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'An experience I genuinely loved' 1,000km of punishing headwind and heat at BikingMan Oman

28 Mar 2018

Words Marcus Leach Photography BikingMan

As the hands ticked slowly towards the hour mark a hush descended over the cyclists gathered at the start, a final moment of contemplation for what lay ahead. At precisely 3am, two car horns blared simultaneously to mark the start of the inaugural BikingMan Oman ultra race.

In that moment, as I intuitively began to turn my pedals, all of my doubts and fears faded as a wave of calm washed over me. This was the release I had been craving for some time.

Two months after finishing La Vuelta a Espana, and in doing so completing all three of cycling’s Grand Tours in the same year, riding one day ahead of the professionals, I was lost.

As far as cycling was concerned I had no sense of direction, nothing to focus my efforts on. Simply going out to ride for the sake of riding is not in my nature.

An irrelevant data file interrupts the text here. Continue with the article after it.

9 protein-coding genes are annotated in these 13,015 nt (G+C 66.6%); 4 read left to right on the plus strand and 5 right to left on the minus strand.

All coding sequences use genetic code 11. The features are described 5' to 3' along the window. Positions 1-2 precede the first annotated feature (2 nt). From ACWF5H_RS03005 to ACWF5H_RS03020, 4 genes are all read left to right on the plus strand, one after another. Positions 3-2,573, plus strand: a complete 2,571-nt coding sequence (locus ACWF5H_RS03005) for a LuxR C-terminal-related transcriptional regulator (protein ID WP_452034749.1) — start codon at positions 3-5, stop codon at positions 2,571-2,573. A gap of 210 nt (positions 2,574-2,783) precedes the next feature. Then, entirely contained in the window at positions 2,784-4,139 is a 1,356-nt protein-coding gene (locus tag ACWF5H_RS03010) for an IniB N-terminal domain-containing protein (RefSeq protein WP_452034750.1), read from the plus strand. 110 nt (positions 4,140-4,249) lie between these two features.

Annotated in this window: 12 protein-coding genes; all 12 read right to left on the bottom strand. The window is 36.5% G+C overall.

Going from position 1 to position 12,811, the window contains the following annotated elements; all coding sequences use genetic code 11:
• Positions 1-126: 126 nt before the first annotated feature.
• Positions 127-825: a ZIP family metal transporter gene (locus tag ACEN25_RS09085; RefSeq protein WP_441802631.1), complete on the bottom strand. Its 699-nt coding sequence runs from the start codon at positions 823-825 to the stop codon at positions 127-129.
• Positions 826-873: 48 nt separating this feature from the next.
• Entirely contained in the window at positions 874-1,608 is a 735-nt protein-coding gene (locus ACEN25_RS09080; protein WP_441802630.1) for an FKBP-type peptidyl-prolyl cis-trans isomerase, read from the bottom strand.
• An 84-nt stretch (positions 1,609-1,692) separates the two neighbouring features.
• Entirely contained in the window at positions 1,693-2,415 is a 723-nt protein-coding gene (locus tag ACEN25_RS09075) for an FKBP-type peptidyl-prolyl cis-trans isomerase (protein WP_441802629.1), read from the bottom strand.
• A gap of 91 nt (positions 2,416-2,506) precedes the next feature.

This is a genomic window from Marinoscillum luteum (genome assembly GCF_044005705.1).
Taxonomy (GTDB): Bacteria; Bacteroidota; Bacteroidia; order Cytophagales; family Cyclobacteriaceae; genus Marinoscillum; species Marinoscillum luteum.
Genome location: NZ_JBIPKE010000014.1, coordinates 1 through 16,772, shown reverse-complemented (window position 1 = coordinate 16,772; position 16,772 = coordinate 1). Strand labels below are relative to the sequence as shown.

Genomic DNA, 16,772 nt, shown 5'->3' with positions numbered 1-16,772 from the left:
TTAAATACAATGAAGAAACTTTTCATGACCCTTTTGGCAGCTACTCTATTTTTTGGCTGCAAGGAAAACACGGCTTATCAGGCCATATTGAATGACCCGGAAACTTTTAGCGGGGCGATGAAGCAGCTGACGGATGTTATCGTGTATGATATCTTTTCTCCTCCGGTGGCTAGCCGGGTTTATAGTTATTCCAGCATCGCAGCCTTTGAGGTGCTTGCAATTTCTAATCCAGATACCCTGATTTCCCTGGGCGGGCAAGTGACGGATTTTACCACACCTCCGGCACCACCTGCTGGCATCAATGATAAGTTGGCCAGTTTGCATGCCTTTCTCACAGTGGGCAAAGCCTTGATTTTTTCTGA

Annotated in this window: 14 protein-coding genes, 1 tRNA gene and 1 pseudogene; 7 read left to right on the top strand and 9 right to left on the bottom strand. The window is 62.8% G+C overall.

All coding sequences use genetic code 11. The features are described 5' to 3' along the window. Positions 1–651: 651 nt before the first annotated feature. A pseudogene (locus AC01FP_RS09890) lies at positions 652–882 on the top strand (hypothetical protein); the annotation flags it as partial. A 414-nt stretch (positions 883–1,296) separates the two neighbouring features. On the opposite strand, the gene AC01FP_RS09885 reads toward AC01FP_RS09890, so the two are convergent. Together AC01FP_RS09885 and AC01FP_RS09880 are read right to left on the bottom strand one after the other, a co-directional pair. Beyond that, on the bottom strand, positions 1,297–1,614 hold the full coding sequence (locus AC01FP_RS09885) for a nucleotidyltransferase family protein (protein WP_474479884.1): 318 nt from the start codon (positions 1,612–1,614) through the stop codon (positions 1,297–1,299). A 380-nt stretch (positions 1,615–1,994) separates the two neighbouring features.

I thrive on having a goal, a challenge to overcome. To me, cycling is many things but above all else it's a means of exploring the potential of my body and mind. I struggle during the transitional phase between goals.

The question of 'what next' had floated around my mind for some time with not even a hint of an answer. That was until a chance meeting at a business event in Austria opened my eyes to a new world: ultra cycling.

I began to read stories of people riding hundreds of kilometres every day, sleeping in bus shelters and surviving as best they could in a bid to win races that covered staggering distances.

Instantly I knew that this was the challenge I had been looking for, even if Oman didn’t seem like the obvious place to enter into this exciting new world.

Situated on the south eastern tip of the Arabian Peninsula Oman has, over recent years, slowly risen to prominence in the cycling world, so much so that it’s rapidly becoming a popular destination for cyclists keen to widen their horizons past Europe.

Blessed with breath-taking landscapes, pristine tar roads (as well as a healthy amount of gravel tracks), magnificent mountains and any number of friendly locals happy to offer a warm welcome it’s easy to see just why it’s growing in appeal.